Indeed, there were some major pieces coming back. There were stars such as Lindsay Scott, Jimmy Payne and Eddie “Meat Cleaver” Weaver, stalwarts like Wayne Radloff and Tim Crowe and up-and-comers like Freddie Gilbert and Clarence Kay. Oh, and a tailback named Herschel Walker.
Alas, the bloom was off that rose by Week 3.
On Sept. 19, 1981, the Bulldogs committed nine turnovers and lost on the road to eventual national champion Clemson, 13-3. That loss would be the only blemish until Dan Marino and Pitt ripped out Georgia’s hearts with a final-seconds touchdown pass in the Sugar Bowl.
The rest of the season was a bunch of routs. The 1981 Bulldogs won 10 games by an average of 26.4 points.
“Look, we really should have won three national titles in a row – ‘80, ‘81 and ‘82,” Belue lamented. “And I would have been a part of two of those. But we weren’t able to do it.”
That’s because repeating is very hard to do.
Only 12 schools have done it dating to the 1930s, including Minnesota, the only one to do it three times (1934-36). Most of those were mired in controversy during the poll era.
Only Alabama and USC have repeated as national champions since the Bowl Championship Series era began in 1998, and one of those was shared. Since the College Football Playoff era began in 2014, the number is zero.
So, again, repeating is hard. Georgia coach Kirby Smart, himself part of five national championships at Alabama, will second that.
“We’ve got to do a tremendous job explaining to our kids how the wind blows at the top,” Smart said Jan. 11, the day after Georgia’s 33-18 national championship win over Alabama. “I’ve seen it firsthand. It is not easy. As you climb that mountain, it is windy up there. And there are a lot of kids to replace, some tremendous leaders. Hopefully that will carry over into the younger ones.”
Twelve of the players that started in the national championship game have moved on, including seven on defense. But like Georgia’s 1981 squad, a lot of key players will be back. Notably, quarterback Stetson Bennett is among those returnees. While that remains a polarizing subject within the fringes of Georgia’s fan base, it’s not for Smart or for national pundits.
Smart told ESPN’s Rece Davis in a post-championship interview that sticking with Bennett this past season taught him to “trust your gut” on personnel decisions. He continues to like what Bennett, in combination with offensive coordinator Todd Monken, brings to Georgia’s offense.
“He paired with coach Monken really well, because coach Monken is a great play-action shot guy,” Smart told Davis. “That’s what Stetson does best. And that complemented our football team because of our offensive weapons outside. The ability to play-action throw and run the ball helped us tremendously. But I’ll never doubt my gut in that he’s a winner and a leader and a really special player.”
Numbers back Smart’s gut. The 5-foot-11, 190-pound Bennett topped Aaron Murray for the best pass efficiency rating in Georgia history at 176.7. He finished third in the nation in yards per passing attempt at 9.97. In the playoffs, Bennett had the best numbers of all quarterbacks for passes of more than 20 yards, going 7-of-11 for 305 yards, two touchdowns and zero interceptions. Alabama’s Heisman Trophy winner Bryce Young was 5-of-16 for 207 yards with two TDs and two interceptions.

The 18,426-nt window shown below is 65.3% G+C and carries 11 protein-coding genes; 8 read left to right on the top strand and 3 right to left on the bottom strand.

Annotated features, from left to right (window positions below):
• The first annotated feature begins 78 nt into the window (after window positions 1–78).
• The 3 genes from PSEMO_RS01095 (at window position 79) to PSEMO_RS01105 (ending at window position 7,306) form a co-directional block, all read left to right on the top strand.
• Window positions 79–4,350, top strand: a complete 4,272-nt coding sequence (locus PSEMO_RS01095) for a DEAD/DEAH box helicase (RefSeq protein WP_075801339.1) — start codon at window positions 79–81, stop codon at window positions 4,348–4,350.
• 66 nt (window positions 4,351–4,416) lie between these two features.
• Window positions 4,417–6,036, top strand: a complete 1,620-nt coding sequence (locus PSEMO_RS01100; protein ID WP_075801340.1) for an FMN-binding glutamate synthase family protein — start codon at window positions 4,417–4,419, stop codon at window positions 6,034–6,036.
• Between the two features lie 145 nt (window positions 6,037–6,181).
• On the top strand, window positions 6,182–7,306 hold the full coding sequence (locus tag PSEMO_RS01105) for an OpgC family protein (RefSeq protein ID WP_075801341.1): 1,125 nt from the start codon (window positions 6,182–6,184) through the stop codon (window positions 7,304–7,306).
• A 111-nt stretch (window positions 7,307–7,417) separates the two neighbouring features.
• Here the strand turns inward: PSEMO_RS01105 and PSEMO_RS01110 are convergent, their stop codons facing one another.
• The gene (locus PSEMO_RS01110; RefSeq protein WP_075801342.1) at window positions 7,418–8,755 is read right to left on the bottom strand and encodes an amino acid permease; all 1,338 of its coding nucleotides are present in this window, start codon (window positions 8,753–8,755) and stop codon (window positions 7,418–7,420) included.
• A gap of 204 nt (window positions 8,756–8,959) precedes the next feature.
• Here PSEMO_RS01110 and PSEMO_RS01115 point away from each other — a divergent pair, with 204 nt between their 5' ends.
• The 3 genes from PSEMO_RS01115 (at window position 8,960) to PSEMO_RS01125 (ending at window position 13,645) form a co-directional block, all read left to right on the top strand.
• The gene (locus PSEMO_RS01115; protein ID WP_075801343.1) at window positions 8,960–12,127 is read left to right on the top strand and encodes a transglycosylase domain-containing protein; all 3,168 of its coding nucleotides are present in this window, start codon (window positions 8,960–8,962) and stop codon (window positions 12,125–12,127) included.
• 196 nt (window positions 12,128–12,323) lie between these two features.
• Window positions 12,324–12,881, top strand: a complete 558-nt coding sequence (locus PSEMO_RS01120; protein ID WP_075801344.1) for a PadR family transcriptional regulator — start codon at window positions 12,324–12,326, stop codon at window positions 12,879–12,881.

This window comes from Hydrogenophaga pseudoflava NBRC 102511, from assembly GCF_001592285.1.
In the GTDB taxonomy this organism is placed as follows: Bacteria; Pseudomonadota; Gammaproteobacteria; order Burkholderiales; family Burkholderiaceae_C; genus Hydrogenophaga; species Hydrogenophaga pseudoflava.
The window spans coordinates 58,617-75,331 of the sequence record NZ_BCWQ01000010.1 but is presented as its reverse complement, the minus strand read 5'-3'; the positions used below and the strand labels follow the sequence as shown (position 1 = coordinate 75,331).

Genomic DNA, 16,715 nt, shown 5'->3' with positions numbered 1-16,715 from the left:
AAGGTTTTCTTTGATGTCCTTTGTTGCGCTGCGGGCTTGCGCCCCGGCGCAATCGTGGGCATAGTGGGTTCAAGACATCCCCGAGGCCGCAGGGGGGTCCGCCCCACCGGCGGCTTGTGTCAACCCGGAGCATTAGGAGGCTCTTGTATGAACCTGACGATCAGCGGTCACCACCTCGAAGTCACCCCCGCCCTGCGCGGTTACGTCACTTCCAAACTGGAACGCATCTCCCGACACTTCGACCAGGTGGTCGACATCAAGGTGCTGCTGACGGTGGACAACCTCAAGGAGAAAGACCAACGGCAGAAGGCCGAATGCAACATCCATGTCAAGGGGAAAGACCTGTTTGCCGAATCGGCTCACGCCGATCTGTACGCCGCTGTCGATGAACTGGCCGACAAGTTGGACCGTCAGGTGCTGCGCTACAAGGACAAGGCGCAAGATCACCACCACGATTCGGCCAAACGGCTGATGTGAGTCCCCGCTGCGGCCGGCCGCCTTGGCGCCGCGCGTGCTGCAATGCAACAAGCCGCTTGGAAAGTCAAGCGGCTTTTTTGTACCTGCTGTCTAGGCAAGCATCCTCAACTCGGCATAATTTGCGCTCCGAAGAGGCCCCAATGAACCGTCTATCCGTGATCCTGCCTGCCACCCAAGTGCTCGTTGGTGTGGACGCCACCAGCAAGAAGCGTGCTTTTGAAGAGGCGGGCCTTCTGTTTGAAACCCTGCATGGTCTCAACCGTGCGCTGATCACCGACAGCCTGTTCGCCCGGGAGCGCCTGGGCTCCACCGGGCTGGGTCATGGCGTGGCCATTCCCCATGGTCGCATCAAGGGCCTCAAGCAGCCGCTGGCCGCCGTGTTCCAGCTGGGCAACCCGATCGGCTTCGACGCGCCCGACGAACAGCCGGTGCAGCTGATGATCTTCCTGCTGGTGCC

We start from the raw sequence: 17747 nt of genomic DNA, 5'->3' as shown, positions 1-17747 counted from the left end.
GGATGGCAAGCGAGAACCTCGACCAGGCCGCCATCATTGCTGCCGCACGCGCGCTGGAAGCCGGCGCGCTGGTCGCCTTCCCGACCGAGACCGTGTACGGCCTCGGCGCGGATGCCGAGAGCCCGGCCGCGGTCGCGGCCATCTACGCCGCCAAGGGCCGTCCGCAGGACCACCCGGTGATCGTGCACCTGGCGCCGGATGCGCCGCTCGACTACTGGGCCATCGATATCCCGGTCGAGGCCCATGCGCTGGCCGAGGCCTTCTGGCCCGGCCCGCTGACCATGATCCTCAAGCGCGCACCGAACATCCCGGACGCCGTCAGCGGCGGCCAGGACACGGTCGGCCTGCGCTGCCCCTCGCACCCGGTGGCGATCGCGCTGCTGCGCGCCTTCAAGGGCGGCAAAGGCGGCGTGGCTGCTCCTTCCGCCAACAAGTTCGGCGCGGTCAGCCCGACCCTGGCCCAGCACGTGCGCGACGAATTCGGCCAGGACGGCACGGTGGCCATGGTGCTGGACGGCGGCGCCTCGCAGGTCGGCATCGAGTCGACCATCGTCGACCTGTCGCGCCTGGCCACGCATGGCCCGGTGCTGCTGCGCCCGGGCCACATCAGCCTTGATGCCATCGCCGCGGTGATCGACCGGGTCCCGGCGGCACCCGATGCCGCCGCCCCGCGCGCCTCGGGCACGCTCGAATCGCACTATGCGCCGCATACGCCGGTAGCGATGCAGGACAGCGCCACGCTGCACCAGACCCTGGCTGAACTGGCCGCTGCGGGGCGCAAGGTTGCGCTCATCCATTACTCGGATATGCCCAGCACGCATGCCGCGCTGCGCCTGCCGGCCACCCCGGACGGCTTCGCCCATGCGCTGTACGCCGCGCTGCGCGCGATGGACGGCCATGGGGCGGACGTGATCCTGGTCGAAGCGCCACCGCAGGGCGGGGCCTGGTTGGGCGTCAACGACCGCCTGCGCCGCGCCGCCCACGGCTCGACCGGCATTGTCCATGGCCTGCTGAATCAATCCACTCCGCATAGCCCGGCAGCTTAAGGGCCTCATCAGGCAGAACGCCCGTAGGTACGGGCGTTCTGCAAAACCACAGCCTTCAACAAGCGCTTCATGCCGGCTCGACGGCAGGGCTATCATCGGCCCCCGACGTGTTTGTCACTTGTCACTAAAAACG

But while the city of Blackshear is throwing a parade in Bennett’s honor Sunday, the debate over whether his decision to come back really is a good thing for the Bulldogs continues to melt down fan-site chatrooms.
“Georgia couldn’t be in better hands than they are with Stetson coming back,” Belue said. “The team believes in him, the coaching staff believes in him. And why wouldn’t they? He won me over with his performance in the playoffs against Michigan and Alabama. He was playing at a really high level. I think most of the Bulldog Nation is excited to have him back, just like the team is. You have to believe in the guy now. He’s already shown that he can do it.”
And belief, Belue said, is half the battle when it comes to competing for championships. More than anything else, Georgia winning the 2021 national championship turned doubt into belief.
Unsure before, the Bulldogs know they can do it.
That was the case in 1981 as well. Forgotten by now is the fact that Georgia players back then were hearing as much about the national championship drought as they were this past season. It had been 38 years since the last title when the Bulldogs finally broke through in New Orleans.
And while Georgia was unable to repeat in 1981 or ‘82, it was right there again. The 1982 team, featuring a Heisman-winning Herschel, was the last to go undefeated during the regular season until this past year. They, too, lost in agonizing fashion on fourth-and-11 to quarterback Todd Blackledge’s Penn State team in the Sugar Bowl.
Such unpleasant memories fade further into the background with Georgia winning it all in 2021 -- and taking down Alabama in the process.
“We slayed two dragons with one sword this year,” said Jeff Dantzler, who hosts Georgia’s “Dawg Talk” postgame show. “To finally beat Alabama and win the natty again was incredible.”
Not only does Georgia no longer have to answer questions about the drought, but it heads into the coming season as true believers. Not long after the 33-18 championship result was finalized, Las Vegas handicappers posted the Bulldogs and Alabama as co-favorites to win the 2022 championship with identical 13/4 odds.
“It is about belief,” Belue said. “Winning the title energizes the whole campus and the fan base. It was so obvious to see then, and I think you see it now. Everybody’s excited about Georgia football, and I think that’s especially true this time.”